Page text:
This section should first list all your available items and appliances, and their current conditions. You may then include rules regarding allowable alterations to the property, periodic lock changing, etc.
Make it clear to tenants that deposits will be used for any necessary repairs due to damages were done to the property.
You may want to include a subletting clause, as you might have to deal with this in the future. Specify whether subletting your property is allowed or not. You may also state that you have the right to screen any potential sub-tenant before any agreements are made.
Concealed Defect Warning
It is your legal duty as a property manager to inform your tenants of any known or anticipated defects in your property.
Disclose every single defect in your property so as not to find yourself explaining an incident in the future. It can also help you avoid serious legal trouble later.
Although before renting out your property, you may want to fix any known defects first.
After the lease has expired, specify the allowed number of days your tenant can stay on your property without term renewals.
Include a section about termination and specifics about how either party can or should go about it. Tenants should be informed of the process and results if they wish to terminate their lease. You can also check lease termination rules with your local state laws.
Other Things to Consider in a Lease
A well-crafted lease saves you from facing potential problems in the future, letting you run your business with ease, and providing convenience for your tenants.
That is why apart from the essentials, you should also consider having additional terms in your simple one-page lease agreement.
How to Make It Even Better
Remember that pre-printed or standardized lease forms only save you time since you don’t have to start from scratch. Revisions must be made to customize the form according to your needs as the property manager and the tenants.
Before finalization, ask yourself:
- Does it follow state laws and guidelines?
- Did I include everything I need?
- Is it enough to protect me and my interests?
- Will the potential client agree with it?
Consider updating your rental lease frequently, as your business’ market value may fluctuate, or you may change your mind regarding a specific rule or term. You should also stay informed to make sure your agreement is still in compliance with the law.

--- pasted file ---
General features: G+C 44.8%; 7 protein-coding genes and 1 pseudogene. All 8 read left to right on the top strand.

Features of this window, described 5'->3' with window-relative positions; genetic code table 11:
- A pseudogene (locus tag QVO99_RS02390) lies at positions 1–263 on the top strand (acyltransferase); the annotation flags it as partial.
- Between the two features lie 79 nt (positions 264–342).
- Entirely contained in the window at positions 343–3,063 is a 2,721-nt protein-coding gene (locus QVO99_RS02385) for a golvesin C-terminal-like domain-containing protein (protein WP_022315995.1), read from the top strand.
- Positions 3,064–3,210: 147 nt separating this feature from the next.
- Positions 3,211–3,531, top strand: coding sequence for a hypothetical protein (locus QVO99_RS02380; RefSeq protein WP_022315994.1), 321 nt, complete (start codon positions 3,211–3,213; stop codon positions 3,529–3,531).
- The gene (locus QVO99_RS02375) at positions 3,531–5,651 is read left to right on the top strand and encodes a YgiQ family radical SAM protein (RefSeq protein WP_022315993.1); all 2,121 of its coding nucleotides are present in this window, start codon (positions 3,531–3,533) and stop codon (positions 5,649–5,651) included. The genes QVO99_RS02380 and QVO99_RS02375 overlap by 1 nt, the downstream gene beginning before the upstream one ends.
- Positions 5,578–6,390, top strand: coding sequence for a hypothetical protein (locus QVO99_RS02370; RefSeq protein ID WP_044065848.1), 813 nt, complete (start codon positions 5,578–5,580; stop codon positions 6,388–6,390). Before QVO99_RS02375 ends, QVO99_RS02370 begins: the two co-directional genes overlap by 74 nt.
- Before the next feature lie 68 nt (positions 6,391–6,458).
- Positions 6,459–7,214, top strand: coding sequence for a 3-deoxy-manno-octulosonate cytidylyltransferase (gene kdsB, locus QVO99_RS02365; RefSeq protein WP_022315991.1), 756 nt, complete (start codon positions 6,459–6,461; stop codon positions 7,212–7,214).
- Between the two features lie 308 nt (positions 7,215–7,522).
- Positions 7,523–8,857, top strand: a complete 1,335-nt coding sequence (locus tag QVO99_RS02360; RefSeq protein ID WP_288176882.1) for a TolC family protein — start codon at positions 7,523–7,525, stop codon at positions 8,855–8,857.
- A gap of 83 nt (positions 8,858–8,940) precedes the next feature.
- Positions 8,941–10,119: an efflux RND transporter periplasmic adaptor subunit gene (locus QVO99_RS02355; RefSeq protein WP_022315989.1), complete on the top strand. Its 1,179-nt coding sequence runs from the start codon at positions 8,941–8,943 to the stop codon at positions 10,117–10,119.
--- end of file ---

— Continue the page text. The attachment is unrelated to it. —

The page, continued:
Protect Your Lease
Another tip before finalizing your document is to have a lawyer check and review your simple one-page lease agreement draft. They must be familiar and well-versed with the property laws in your state to ensure that your document is valid and legal.
Once your agreement is already checked, keep multiple copies of it, or convert it into an online document for safekeeping. You can also scan your document onto your computer after it has been signed.
Final Thoughts on Making a Simple One-Page Lease Agreement
A simple one-page lease agreement serves as a binding contract between a property manager and the tenant. Compared to a rental agreement, a lease agreement is suitable for long-term tenancy.
The ideal lease agreement will save you from facing a whole host of problems in the future. It is also comprehensive, and includes the following information:
- Basic information,
- Security deposit,
- Rent cost and payment schedule,
- Property maintenance
- Sub-leasing clause,
- Concealed defect warning, and
- Termination statement.
For further protection of your needs and interests, have it checked by a real estate lawyer before finalizing. Make sure that you are up-to-date with the latest changes in your state laws and market price.
And make sure you keep multiple copies of your simple one-page lease agreement.
If you need help in creating a simple one-page lease agreement, feel free to leave your comments below.